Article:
Why Are Interest Rates This Low?

Interest rates for long-term gov't guaranteed loans (yields on T-Bonds in the US) having fallen back to where they were when Greenspan in February called the low rates a "conundrum". Hence an opportunity to get back to the discussion on why most countries today have such an unusually low interest rate levels, at odds with economists repeated predictions of higher rates. For us in Sweden, this discussion is important for our central bank, the Riksbank's, whose board sees their interest rate levels as "basically very low", and looks for arguments to hike them in. This is troublesome, as politicians and some leading economists are calling for cuts amid a faltering recovery in the labor market and low inflation rates. Nevertheless, one board-member, perhaps by the market considered as the most hawkish, recently managed to discuss the subject in a speech called Unusual market rate developments, much influenced by that of Greenspan mentioned above with my comments here.

Several different reasons for low rates have been put forth, and it is easy to agree that factors like low expected inflation, central bank inflation targeting in increasingly productive economies, and decreased need for investments in an industry that manages to increase output while slimming production are important. Asian central bank buying and currency pegging is also to some extent helpful in explaining the low first world rates, but do these factors really have a bearing on the world interest rates, or are they merely increasing the spread between the effective interest-rates in e.g. China and the USA? But one factor, the hedge fund buying, long-standing member of the usual suspects, should be off the list since bond-yields now probably is seen as too risky, with all its variation (in the 4.0 - 5.0 % range for the 10-year treasury) for the return, especially in the view of decreased carry (aprox. bond-yield minus repo-rate). A new explanation has however materialized: pension reforms in Europe, and possibly elsewhere, that requires life insurers to match their liabilities, i.e. buy long and even ultra-long bonds.

But on the other hand are factors that acts in the other direction, interest rates are buoyed by consumers, most notably in the USA, that are rapidly expanding their debt, and by most of the largest world-economies' governments that are borrowing at a pace corresponding to several percent of total production, GDP.

All in all, the old rule of thumb that the rate net of inflation, the real rate, should correspond to the expected economic growth rate, does simply not work that well these days, as was mentioned in the Riksbank speech. Even though it is a rule with quite some support in economic theory, one should find good reason to examine, and perhaps overhaul it, today. Before, I have done so from several perspectives concerning households investment in their own human capital, skills and education. Today it should be enough to concentrate at the households financial savings, as the production perspective has, at least when it comes to the companies, been discussed in e.g. the Riksbank speech mentioned above. According to the rule of thumb, we save when we see worse times ahead, and borrow when the future looks brighter, to smooth out variations in lifetime consumption. Theoretically, we are assumed to optimize derived utility, which is supposed to be a smooth function of consumption with declining steepness.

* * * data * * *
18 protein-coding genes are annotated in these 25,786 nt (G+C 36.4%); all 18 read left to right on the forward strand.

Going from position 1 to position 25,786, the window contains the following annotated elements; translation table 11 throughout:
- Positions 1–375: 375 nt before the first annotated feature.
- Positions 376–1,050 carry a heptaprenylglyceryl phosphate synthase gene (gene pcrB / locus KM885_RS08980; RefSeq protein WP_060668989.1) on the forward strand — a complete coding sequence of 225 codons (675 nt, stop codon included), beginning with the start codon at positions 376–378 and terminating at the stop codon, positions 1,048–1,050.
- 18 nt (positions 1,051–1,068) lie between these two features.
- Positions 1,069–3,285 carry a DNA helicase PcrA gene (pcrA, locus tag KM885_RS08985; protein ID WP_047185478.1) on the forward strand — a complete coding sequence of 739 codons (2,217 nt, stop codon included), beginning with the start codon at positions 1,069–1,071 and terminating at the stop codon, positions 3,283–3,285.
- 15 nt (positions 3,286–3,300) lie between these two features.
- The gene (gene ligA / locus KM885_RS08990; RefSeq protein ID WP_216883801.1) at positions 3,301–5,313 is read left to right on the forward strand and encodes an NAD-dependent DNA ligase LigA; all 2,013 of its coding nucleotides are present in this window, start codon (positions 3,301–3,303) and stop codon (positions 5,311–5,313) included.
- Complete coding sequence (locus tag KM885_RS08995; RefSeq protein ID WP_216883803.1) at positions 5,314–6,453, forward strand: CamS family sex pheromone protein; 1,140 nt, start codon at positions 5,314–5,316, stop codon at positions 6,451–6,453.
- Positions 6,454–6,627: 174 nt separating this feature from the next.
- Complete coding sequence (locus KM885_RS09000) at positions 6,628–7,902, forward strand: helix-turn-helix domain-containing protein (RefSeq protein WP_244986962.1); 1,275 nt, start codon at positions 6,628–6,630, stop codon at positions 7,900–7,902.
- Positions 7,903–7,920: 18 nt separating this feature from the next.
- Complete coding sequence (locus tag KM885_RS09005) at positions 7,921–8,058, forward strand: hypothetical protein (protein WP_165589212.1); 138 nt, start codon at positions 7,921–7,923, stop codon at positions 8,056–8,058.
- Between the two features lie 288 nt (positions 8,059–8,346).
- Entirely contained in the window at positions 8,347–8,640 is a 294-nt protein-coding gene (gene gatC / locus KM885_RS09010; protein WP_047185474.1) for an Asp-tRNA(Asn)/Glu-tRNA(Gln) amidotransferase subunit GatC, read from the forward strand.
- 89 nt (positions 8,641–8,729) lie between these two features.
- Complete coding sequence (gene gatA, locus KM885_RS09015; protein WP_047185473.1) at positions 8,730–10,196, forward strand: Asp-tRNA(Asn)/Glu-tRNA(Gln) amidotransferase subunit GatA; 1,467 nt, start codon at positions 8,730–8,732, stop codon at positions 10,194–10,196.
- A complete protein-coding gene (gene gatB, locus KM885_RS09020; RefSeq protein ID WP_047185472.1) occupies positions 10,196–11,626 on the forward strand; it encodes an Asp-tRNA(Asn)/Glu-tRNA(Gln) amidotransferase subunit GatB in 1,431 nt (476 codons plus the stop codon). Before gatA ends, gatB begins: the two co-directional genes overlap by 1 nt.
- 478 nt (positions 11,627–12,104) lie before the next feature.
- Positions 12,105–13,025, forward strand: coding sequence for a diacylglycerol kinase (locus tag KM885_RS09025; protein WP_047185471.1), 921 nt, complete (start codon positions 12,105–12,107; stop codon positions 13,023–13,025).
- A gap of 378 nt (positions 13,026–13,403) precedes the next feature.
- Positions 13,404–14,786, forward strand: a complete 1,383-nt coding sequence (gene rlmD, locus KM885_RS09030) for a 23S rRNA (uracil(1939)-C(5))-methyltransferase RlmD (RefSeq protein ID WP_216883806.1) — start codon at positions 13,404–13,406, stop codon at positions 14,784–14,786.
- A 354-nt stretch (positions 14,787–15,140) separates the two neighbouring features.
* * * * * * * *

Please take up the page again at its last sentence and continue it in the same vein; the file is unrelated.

In everyday life, at least in a place that has industrialized rapidly, consumption smoothing seems not to be on all household's agendas. The rule is rather that you should save while you can if you can, at least if you talk with people in older generations. And this rule was probably rational in the old days when saved money could save your life in times of economic hardship. Furthermore as we know that - or at least assume in policy-making regarding pensions - life-time saving decisions by individuals are not rational (a claim that is made probable by the lack of learning - you only retire once), the save-if-you-can rule might be inherited by younger generations. Theoretically, if your utility function displays a sharp knee between a steep line at poverty-level consumption and a flat one above, it might be rational to save, even at low or zero rates, until your risk of dropping back into poverty becomes low. Let us hence revise the rule of thumb:

A. If the representative household faces little risk of poverty and has distanced itself from traditional views on savings, real rates correspond to expected growth.

B. If the representative household still holds the traditional views on savings, real rates are much lower than you should expect in A.

And if we take the representative household to be one that belongs to a group that is responsible for a large part of world consumption, we should be much closer to the low-rate regime in B. than the old regime where the world outside USA, Japan and Europe really didn't count.

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